• [1] Ivo GOLDSTEIN, Hrvatska 1918-2008, Zagreb, 2008, 224
  • [2] Srećko Matko DŽAJA, Politička realnost jugoslavenstva : (1918. - 1991.) , Sarajevo, 2004, 81
  • [3] Ivo RENDIĆ MIOČEVIĆ, Uvod u hrvatsku interdisciplinarnu povijest, Slavonski Brod, 2011, 407
  • [4] Mario JAREB, Hrvatski nacionalni simboli, Zagreb, 2010, 286; Darko DUKOVSKI, Povijest Srednje i Jugoistočne Europe 19. i 20. stoljeća , sv.II., Zagreb, 2005, 182; Sabrina P.RAMET '' Nezavisna Država Hrvatska – Uvod,'' Nezavisna Država Hrvatska 1941.-1945. (ur. Sabrina P. Ramet), Zagreb, 2009, 16
  • [5] Sabrina Petra RAMET, Tri Jugoslavije : izgradnja države i izazov legitimacije : 1918.- 2005., Zagreb, 2009, 161-162
  • [6] Tihomir CIPEK, ''Stoljeće diktatura u Hrvatskoj'', Hrvatska politika u XX. Stoljeću, (ur. Ljubomir Antić), Zagreb, 2004, 295
  • [7] ''Marjan DIKLIĆ, ''Dr.Ante Starčević: u povodu 110.obljetnice smrti (1823-1896)'',  Pravaška misao i politika (ur. Jasna Turkalj, Zlatko Matijević, Stjepan Matković), Zagreb, 200., 22
  • [8] Eric J. HOBSBAWM, Doba ekstrema : kratko dvadeseto stoljeće 1914.-1991, Zagreb, 2009, 148
  • [9] Vjekoslav PERICA, ''Uloga crkava u konstrukciji državotovrnih mitova Hrvatske i Srbije'',Historijski mitovi na Balkanu (ur. Husnija Kamberović ), 2003 Sarajevo, 215
  • [10] Mark BIONDICH, ''Kontroverze u vezi s Katoličkom crkvom u Hrvatskoj u vrijeme rata 1941.-1945.'', Nezavisna Država Hrvatska 1941.-1945. (ur. Sabrina P. Ramet), Zagreb, 2009, 145; Vjekoslav Perica, Balkanski idoli, svezak 2, Beograd: XX.vek, 2006., 140
  • [11] Ivo RENDIĆ MIOČEVIĆ, Hrvatski identitet : trajnost i fluidnost - usporedba Kvarnera i gorske Dalmacije, Rijeka, 2006, 149
  • [12] Ivo GOLDSTEIN, Hrvatska 1918-2008, Zagreb, 2008, 147
  • [13] Mario JAREB, Hrvatski nacionalni simboli, Zagreb, 2010., 269; Ivo GOLDSTEIN, Hrvatska 1918-2008, Zagreb, 2008, 147
  • [14] Ivo RENDIĆ MIOČEVIĆ, Zlo velike jetre, Split, 1996, 326; Ivo RENDIĆ MIOČEVIĆ, Uvod u hrvatsku interdisciplinarnu povijest, Slavonski Brod, 2011, 411; Ivo ŽANIĆ, ''Prevarena povijest : guslarska estrada, kult hajduka i rat u Hrvatskoj i Bosni i Hercegovini, 1990. - 1995. Godine'', Zagreb, 1998, 330
  • [15] Ivo RENDIĆ MIOČEVIĆ, Zlo velike jetre, Split, 1996, 341
  • [16] Ivo RENDIĆ MIOČEVIĆ, Uvod u hrvatsku interdisciplinarnu povijest, Slavonski Brod, 2011, 21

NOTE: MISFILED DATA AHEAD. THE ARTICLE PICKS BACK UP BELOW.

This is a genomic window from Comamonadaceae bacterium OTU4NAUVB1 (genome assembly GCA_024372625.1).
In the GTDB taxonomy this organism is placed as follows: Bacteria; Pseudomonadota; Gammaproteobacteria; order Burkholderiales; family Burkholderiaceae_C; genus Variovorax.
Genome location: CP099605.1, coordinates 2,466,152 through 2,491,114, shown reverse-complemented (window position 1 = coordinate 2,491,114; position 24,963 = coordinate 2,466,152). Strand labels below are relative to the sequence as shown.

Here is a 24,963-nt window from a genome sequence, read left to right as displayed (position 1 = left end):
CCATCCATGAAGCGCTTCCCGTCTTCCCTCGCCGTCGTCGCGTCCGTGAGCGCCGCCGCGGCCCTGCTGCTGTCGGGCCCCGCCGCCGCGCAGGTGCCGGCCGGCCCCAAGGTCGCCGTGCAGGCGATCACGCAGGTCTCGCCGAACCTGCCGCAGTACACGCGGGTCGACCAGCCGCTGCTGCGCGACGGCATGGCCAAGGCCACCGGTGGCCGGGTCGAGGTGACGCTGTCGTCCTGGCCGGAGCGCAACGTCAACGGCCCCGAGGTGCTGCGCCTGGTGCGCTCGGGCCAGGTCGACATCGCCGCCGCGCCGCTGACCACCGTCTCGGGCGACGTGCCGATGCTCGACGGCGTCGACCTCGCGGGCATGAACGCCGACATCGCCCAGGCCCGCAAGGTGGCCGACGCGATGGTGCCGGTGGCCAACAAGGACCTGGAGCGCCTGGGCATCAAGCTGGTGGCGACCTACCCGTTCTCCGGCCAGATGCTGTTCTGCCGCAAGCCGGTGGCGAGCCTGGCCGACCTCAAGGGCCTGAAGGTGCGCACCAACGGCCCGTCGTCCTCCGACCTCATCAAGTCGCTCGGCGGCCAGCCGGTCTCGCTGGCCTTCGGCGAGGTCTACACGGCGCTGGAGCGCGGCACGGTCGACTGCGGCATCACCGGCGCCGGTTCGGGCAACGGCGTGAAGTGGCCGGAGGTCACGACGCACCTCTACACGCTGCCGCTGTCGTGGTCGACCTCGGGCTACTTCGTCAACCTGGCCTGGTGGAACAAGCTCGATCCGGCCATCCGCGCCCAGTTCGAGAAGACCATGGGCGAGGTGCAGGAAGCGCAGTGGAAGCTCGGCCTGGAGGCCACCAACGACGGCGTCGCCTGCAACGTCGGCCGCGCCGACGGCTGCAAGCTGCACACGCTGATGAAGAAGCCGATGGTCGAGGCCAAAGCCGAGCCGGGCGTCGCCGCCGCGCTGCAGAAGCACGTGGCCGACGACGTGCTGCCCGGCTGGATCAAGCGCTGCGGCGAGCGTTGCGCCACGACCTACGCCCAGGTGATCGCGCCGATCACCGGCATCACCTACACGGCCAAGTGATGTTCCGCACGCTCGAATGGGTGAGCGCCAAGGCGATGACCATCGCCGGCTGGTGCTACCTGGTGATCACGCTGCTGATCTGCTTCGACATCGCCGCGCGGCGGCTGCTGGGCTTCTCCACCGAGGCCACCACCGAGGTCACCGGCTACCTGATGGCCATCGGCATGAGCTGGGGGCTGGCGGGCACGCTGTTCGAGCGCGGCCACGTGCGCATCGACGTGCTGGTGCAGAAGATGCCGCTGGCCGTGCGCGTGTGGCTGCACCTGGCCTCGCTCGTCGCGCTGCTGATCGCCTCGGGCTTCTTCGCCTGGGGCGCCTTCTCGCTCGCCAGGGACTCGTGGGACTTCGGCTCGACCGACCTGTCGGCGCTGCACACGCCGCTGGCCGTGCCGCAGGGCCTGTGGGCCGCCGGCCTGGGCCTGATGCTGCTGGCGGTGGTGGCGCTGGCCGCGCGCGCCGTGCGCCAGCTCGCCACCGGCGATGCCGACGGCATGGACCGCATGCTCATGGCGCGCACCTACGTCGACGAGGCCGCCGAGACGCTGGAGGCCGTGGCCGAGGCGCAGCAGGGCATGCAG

• [17] Ivo RENDIĆ MIOČEVIĆ, Uvod u hrvatsku interdisciplinarnu povijest, Slavonski Brod, 2011
  • [18] Ivo RENDIĆ MIOČEVIĆ, ''Etnopsihologijski okvir hrvatske i srpske nacije'', Migracijske teme 16/2000, 145;  Ivo RENDIĆ MIOČEVIĆ, Hrvatski identitet : trajnost i fluidnost - usporedba Kvarnera i gorske Dalmacije, Rijeka, 2006, 155; Ivo RENDIĆ MIOČEVIĆ, Uvod u hrvatsku interdisciplinarnu povijest, Slavonski Brod, 2011 116;  Ivo RENDIĆ-MIOČEVIĆ, ''Kako simptomi postaju dijagnoza'', http://www.matica.hr/vijenac/514/Kako%20simptomi%20postaju%20dijagnoza/; Ivo RENDIĆ – MIOČEVIĆ, ''Etnopsihologija i nacije u Iliriku'', Dijalog povjesničara – istoričara, 1 (ur. Hans-Georg Fleck i Igor Graovac ) Zagreb, 2000, 96
  • [19] Dušan KECMANOVIĆ, Etnonacionalizam II, Beograd, 2014, 296
  • [20] Ivo RENDIĆ MIOČEVIĆ, Zlo velike jetre, Split, 1996, 127
  • [21] Dušan KECMANOVIĆ, Etnonacionalizam II, Beograd, 2014, 141, 142
  • [22] Dušan KECMANOVIĆ, Etnonacionalizam II, Beograd, 2014., 128

Sources
  •  

    • Mark BIONDICH, ''Kontroverze u vezi s Katoličkom crkvom u Hrvatskoj u vrijeme rata 1941.-1945.'', Nezavisna Država Hrvatska 1941.-1945. (ur. Sabrina P. Ramet), Zagreb, 2009.
    • Tihomir CIPEK, ''Stoljeće diktatura u Hrvatskoj'', Hrvatska politika u XX. Stoljeću, (ur. Ljubomir Antić), Zagreb, 2004.
    • ''Marjan DIKLIĆ, ''Dr.Ante Starčević: u povodu 110.obljetnice smrti (1823-1896)'',  Pravaška misao i politika (ur. Jasna Turkalj, Zlatko Matijević, Stjepan Matković), Zagreb
    • Darko DUKOVSKI, Povijest Srednje i Jugoistočne Europe 19. i 20. stoljeća , sv.II., Zagreb, 2005.
    • Srećko Matko DŽAJA, Politička realnost jugoslavenstva : (1918. - 1991.) , Sarajevo, 2004.
    • Ivo GOLDSTEIN, Hrvatska 1918-2008, Zagreb, 2008.
    • Eric J. HOBSBAWM, Doba ekstrema : kratko dvadeseto stoljeće 1914.-1991, Zagreb, 2009.
    • Mario JAREB, Hrvatski nacionalni simboli, Zagreb, 2010.
    • Dušan KECMANOVIĆ, Etnonacionalizam II, Beograd, 2014.
    • Vjekoslav Perica, Balkanski idoli, svezak 2, Beograd: XX.vek, 2006.
    • Vjekoslav PERICA, ''Uloga crkava u konstrukciji državotovrnih mitova Hrvatske i Srbije'',Historijski mitovi na Balkanu (ur. Husnija Kamberović ), 2003, Sarajevo
    • Sabrina P.RAMET '' Nezavisna Država Hrvatska – Uvod,'' Nezavisna Država Hrvatska 1941.-1945. (ur. Sabrina P. Ramet), Zagreb, 2009.
    • Ivo RENDIĆ – MIOČEVIĆ, ''Etnopsihologija i nacije u Iliriku'', Dijalog povjesničara – istoričara, 1 (ur. Hans-Georg Fleck i Igor Graovac ) Zagreb, 2000.
    • Ivo RENDIĆ MIOČEVIĆ, Hrvatski identitet : trajnost i fluidnost - usporedba Kvarnera i gorske Dalmacije, Rijeka, 2006.
    • Ivo RENDIĆ MIOČEVIĆ, ''Etnopsihologijski okvir hrvatske i srpske nacije'', Migracijske teme 16/2000.
    • Ivo RENDIĆ-MIOČEVIĆ, ''Kako simptomi postaju dijagnoza'', http://www.matica.hr/vijenac/514/Kako%20simptomi%20postaju%20dijagnoza/;
    • Ivo RENDIĆ MIOČEVIĆ, Uvod u hrvatsku interdisciplinarnu povijest, Slavonski Brod, 2011.
    • Ivo RENDIĆ MIOČEVIĆ, Zlo velike jetre, Split, 1996.
    • Ivo ŽANIĆ, ''Prevarena povijest : guslarska estrada, kult hajduka i rat u Hrvatskoj i Bosni i Hercegovini, 1990. - 1995. Godine'', Zagreb, 1998.